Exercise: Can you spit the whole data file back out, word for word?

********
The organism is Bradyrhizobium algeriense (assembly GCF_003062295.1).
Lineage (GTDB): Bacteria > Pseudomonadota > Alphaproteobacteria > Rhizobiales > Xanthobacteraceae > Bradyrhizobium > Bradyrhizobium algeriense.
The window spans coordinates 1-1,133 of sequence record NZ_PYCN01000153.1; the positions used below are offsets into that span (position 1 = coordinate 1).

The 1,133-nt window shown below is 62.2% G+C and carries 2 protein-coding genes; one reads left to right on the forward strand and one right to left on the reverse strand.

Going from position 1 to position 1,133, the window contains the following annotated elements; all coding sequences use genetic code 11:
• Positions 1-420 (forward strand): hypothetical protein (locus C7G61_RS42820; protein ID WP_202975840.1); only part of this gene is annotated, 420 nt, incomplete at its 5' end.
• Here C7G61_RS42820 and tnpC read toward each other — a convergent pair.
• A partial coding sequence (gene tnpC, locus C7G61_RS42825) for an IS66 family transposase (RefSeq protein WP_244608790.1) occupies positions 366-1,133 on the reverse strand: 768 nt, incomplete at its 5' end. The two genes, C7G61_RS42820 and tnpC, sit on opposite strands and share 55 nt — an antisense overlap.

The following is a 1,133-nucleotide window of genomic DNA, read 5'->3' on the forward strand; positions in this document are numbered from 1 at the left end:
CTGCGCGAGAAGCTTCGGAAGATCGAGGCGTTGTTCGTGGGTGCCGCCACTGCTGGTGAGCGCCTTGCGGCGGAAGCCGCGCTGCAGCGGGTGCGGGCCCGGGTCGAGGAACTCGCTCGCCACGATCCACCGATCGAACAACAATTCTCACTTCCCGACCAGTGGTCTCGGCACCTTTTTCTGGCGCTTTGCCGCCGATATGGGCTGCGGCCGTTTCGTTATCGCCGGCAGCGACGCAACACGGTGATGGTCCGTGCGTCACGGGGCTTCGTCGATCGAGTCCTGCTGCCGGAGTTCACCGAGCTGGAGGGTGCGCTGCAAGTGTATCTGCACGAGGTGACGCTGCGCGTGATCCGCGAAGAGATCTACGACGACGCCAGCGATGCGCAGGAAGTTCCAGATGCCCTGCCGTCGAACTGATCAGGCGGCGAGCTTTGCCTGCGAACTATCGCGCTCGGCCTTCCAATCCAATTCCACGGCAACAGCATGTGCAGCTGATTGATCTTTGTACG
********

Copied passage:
The organism is Bradyrhizobium algeriense (assembly GCF_003062295.1).
Lineage (GTDB): Bacteria > Pseudomonadota > Alphaproteobacteria > Rhizobiales > Xanthobacteraceae > Bradyrhizobium > Bradyrhizobium algeriense.
The window spans coordinates 1-1,133 of sequence record NZ_PYCN01000153.1; the positions used below are offsets into that span (position 1 = coordinate 1).

The 1,133-nt window shown below is 62.2% G+C and carries 2 protein-coding genes; one reads left to right on the forward strand and one right to left on the reverse strand.

Going from position 1 to position 1,133, the window contains the following annotated elements; all coding sequences use genetic code 11:
• Positions 1-420 (forward strand): hypothetical protein (locus C7G61_RS42820; protein ID WP_202975840.1); only part of this gene is annotated, 420 nt, incomplete at its 5' end.
• Here C7G61_RS42820 and tnpC read toward each other — a convergent pair.
• A partial coding sequence (gene tnpC, locus C7G61_RS42825) for an IS66 family transposase (RefSeq protein WP_244608790.1) occupies positions 366-1,133 on the reverse strand: 768 nt, incomplete at its 5' end. The two genes, C7G61_RS42820 and tnpC, sit on opposite strands and share 55 nt — an antisense overlap.

The following is a 1,133-nucleotide window of genomic DNA, read 5'->3' on the forward strand; positions in this document are numbered from 1 at the left end:
CTGCGCGAGAAGCTTCGGAAGATCGAGGCGTTGTTCGTGGGTGCCGCCACTGCTGGTGAGCGCCTTGCGGCGGAAGCCGCGCTGCAGCGGGTGCGGGCCCGGGTCGAGGAACTCGCTCGCCACGATCCACCGATCGAACAACAATTCTCACTTCCCGACCAGTGGTCTCGGCACCTTTTTCTGGCGCTTTGCCGCCGATATGGGCTGCGGCCGTTTCGTTATCGCCGGCAGCGACGCAACACGGTGATGGTCCGTGCGTCACGGGGCTTCGTCGATCGAGTCCTGCTGCCGGAGTTCACCGAGCTGGAGGGTGCGCTGCAAGTGTATCTGCACGAGGTGACGCTGCGCGTGATCCGCGAAGAGATCTACGACGACGCCAGCGATGCGCAGGAAGTTCCAGATGCCCTGCCGTCGAACTGATCAGGCGGCGAGCTTTGCCTGCGAACTATCGCGCTCGGCCTTCCAATCCAATTCCACGGCAACAGCATGTGCAGCTGATTGATCTTTGTACG